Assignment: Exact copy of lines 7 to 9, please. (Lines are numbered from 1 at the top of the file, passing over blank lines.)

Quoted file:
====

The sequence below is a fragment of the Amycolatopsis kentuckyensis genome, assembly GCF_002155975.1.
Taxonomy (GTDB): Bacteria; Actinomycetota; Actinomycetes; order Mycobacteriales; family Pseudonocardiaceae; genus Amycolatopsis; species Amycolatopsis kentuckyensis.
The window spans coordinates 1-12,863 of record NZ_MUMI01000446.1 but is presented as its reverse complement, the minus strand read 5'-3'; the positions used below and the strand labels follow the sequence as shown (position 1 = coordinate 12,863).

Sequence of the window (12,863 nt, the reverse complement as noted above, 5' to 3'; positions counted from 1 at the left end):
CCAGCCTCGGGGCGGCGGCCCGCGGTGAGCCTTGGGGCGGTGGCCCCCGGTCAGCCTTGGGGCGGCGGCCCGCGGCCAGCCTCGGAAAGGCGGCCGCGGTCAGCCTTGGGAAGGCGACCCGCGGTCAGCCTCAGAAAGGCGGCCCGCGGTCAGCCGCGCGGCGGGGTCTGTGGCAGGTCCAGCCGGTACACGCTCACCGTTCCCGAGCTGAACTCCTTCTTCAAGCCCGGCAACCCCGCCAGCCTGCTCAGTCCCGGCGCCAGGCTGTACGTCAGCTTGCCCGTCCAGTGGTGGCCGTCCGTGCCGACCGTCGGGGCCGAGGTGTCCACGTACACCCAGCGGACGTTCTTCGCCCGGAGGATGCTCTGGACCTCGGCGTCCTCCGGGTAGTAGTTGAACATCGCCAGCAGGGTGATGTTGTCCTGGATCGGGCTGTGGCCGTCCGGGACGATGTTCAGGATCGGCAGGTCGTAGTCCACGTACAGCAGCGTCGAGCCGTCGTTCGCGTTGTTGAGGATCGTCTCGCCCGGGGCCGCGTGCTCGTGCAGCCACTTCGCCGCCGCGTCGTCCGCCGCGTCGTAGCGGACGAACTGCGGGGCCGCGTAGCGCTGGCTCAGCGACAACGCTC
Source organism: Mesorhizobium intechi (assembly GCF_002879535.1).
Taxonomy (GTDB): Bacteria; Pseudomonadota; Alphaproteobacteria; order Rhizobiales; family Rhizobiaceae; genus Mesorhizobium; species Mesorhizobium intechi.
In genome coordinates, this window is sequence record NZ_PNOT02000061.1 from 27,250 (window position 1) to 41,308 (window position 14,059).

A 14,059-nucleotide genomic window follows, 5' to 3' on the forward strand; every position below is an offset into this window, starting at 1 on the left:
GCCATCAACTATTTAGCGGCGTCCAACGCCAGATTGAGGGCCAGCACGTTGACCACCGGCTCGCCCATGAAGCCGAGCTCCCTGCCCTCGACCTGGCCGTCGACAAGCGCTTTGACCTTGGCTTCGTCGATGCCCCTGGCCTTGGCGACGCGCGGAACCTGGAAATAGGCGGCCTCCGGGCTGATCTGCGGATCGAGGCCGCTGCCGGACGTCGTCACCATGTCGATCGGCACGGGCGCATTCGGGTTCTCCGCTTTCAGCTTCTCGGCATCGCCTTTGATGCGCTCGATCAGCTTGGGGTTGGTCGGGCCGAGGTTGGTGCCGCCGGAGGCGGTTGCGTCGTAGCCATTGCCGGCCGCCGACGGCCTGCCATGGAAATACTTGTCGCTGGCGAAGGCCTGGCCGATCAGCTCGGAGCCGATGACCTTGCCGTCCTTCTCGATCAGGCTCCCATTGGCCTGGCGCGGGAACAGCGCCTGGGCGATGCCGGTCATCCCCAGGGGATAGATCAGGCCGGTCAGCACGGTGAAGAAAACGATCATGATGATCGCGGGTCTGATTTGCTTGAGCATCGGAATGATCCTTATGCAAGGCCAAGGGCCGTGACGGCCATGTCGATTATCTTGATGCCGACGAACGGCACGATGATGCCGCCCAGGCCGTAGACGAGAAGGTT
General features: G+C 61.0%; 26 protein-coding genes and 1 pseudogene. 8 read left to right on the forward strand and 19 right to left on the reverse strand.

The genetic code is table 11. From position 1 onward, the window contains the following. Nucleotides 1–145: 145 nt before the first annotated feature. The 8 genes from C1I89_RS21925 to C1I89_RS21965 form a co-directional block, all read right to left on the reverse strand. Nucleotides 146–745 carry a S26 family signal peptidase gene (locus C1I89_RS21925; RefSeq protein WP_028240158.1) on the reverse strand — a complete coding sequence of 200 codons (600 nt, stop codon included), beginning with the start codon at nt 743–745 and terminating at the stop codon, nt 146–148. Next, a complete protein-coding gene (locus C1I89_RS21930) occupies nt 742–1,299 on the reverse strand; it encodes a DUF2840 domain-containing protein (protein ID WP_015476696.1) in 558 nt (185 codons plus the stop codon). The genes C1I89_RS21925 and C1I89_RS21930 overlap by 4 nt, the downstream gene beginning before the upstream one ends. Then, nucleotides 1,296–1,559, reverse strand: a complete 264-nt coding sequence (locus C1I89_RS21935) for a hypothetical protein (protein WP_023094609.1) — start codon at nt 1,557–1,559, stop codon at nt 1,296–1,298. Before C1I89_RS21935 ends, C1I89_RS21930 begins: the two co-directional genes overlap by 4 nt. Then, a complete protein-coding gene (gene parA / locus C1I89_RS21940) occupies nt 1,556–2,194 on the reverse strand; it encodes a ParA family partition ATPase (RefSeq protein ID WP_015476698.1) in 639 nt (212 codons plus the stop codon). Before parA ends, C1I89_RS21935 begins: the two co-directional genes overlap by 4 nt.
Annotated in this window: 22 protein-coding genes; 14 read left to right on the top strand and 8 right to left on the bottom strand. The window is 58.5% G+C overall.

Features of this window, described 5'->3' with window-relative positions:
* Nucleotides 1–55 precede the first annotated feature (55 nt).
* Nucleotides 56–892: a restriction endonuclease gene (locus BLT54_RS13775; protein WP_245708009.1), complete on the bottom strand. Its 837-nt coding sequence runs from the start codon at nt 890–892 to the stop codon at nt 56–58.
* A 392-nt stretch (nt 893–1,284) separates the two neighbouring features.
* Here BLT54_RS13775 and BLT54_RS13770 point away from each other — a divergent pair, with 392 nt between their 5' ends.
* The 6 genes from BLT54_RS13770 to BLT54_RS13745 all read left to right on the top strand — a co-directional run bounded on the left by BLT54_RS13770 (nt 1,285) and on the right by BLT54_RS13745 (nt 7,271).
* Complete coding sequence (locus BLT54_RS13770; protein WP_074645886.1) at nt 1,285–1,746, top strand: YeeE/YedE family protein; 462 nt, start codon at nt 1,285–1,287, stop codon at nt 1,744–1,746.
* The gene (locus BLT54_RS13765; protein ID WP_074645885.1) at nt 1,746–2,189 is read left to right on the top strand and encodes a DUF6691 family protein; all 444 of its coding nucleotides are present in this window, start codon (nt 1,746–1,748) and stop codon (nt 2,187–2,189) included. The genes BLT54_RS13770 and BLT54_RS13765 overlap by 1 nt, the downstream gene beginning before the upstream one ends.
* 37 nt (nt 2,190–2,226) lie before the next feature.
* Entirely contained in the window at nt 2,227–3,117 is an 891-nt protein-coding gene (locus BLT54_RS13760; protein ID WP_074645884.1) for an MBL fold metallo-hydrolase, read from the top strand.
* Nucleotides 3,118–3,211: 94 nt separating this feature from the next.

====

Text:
Taxonomy (GTDB): Bacteria; Pseudomonadota; Alphaproteobacteria; order Rhizobiales; family Rhizobiaceae; genus Mesorhizobium; species Mesorhizobium intechi.
In genome coordinates, this window is sequence record NZ_PNOT02000061.1 from 27,250 (window position 1) to 41,308 (window position 14,059).

A 14,059-nucleotide genomic window follows, 5' to 3' on the forward strand; every position below is an offset into this window, starting at 1 on the left: